"Let books be your dining table, / And you shall be full of delights. / Let them be your
And you shall sleep restful nights" (St. Ephraim the Syrian).

Monday, November 23, 2020

Schmemann and Florovsky's Correspondence

I just got the new (and very thick!) catalogue of St. Vladimir's Seminary Press in the mail. There are, as you can imagine, all sorts of gems in it, but the first that leapt out concerns two pivotal figures I first read and studied in one of my doctoral classes almost 20 years ago now: Alexander Schmemann and Georges Florovsky. Both are towering figures of 20th-century Orthodoxy, and both are always fascinating to read. 

Both men entered into a post-war correspondence that has just been published under the translation of Paul Gavrilyuk (whose previous superlative study of Florovsky I discussed in detail here): On Christian Leadership: the Letters of Alexander Schmemann and Georges Florovsky (1947-1955) (New York: SVS Press, 2020), 416pp.

I am a great reader of and believer in the value of letters, diaries, and journals and the utility of all of them to scholarship. So I shall greatly look forward to reading this new collection, about which the publisher tells us this:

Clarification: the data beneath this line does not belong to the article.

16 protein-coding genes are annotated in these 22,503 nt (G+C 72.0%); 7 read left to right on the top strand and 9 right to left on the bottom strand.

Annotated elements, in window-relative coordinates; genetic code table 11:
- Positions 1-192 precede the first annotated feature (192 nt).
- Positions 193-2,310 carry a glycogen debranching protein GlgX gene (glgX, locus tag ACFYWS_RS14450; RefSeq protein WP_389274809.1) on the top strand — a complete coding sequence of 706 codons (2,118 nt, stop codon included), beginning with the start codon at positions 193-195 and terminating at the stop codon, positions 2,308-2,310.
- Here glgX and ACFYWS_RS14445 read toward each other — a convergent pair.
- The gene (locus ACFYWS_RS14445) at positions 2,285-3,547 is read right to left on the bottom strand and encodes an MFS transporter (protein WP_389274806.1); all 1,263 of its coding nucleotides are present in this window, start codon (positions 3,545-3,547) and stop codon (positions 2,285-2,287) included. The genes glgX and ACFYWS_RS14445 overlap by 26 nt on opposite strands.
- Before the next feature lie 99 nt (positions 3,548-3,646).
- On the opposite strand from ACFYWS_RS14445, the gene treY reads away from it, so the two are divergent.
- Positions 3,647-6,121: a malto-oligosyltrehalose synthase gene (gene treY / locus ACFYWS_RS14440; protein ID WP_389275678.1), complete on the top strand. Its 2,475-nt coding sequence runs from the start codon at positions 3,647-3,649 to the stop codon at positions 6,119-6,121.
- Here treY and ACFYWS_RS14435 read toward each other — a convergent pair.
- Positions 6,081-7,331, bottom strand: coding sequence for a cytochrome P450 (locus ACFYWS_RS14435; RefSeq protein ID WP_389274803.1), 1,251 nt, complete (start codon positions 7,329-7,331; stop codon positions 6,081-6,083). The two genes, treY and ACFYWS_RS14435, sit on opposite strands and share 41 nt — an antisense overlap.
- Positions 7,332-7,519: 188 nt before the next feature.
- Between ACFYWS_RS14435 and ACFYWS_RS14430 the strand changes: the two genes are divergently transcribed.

Fr Georges Florovsky (1893-1979) and Fr Alexander Schmemann (1921-1983) profoundly shaped twentieth-century Orthodox theology. Their correspondence, edited and translated for the first time, provides a unique window into their theological visions, leadership styles, and interactions with their contemporaries. Most of the letters were written when Florovsky had recently moved to the US to lead and organize the fledgling St Vladimir s Orthodox Theological Seminary in New York, while Schmemann was still teaching at the St Sergius Orthodox Theological Institute in Paris. The correspondence also reveals the circumstances of Schmemann s move to the US at the request of Florovsky, and offers glimpses into their subsequent collaboration at St Vladimir s Seminary until their tragic rift in 1955. Reminiscent of the style of Schmemann s Journals, the letters lay out the challenges of leadership with brutal honesty and good humor, bearing an eloquent testimony to their authors dedication to launching a new era of seminary education.

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